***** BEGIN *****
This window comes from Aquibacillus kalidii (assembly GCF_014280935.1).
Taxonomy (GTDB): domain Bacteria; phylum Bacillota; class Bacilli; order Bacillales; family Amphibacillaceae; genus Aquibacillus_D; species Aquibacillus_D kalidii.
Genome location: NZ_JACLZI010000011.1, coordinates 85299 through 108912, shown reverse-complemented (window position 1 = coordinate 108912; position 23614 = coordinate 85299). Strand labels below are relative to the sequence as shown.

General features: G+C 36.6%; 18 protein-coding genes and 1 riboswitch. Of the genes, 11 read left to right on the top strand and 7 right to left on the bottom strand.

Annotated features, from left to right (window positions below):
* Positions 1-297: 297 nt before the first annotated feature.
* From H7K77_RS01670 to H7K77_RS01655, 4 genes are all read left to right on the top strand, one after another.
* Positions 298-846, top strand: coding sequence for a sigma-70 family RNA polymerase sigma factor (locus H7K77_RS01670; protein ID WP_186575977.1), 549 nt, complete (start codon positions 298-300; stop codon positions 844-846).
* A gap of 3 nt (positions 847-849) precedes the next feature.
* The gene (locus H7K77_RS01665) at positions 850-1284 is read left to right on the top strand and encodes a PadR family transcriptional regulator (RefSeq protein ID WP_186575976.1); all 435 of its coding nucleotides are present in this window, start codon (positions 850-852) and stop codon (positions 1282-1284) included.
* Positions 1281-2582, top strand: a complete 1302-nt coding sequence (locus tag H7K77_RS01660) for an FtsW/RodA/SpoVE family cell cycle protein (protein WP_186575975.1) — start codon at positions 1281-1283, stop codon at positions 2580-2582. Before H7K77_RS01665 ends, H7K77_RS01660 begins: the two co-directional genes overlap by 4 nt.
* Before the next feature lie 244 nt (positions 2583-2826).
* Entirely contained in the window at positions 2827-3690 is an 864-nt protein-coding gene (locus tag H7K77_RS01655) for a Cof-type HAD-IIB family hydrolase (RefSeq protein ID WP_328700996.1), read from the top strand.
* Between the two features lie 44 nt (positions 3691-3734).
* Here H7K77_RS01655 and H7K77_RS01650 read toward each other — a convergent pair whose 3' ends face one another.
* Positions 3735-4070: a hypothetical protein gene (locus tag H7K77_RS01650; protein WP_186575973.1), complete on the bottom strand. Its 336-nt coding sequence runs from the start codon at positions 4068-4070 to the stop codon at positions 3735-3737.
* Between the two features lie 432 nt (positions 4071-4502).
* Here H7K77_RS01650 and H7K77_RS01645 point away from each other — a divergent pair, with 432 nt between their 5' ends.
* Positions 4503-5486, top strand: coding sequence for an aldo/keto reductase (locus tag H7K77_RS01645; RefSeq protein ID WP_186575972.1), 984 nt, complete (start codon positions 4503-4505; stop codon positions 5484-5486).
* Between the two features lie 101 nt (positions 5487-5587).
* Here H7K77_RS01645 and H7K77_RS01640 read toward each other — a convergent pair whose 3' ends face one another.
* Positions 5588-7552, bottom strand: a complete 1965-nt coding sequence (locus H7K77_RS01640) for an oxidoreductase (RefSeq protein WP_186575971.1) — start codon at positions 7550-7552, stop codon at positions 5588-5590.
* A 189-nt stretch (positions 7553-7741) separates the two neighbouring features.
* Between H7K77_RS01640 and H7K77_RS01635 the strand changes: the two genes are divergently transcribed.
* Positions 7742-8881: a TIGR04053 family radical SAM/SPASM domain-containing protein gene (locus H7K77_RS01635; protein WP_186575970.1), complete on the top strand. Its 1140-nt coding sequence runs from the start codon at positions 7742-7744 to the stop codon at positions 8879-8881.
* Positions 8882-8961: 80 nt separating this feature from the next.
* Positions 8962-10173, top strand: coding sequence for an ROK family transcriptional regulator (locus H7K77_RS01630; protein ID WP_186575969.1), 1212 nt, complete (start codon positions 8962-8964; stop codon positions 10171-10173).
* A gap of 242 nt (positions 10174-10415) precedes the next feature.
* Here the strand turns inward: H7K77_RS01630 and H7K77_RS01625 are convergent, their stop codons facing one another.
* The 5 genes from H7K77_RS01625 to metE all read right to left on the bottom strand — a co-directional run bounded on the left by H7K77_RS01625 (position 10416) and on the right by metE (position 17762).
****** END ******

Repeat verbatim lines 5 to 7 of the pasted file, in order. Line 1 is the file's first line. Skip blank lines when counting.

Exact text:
Annotated features, from left to right (window positions below):
* Positions 1-297: 297 nt before the first annotated feature.
* From H7K77_RS01670 to H7K77_RS01655, 4 genes are all read left to right on the top strand, one after another.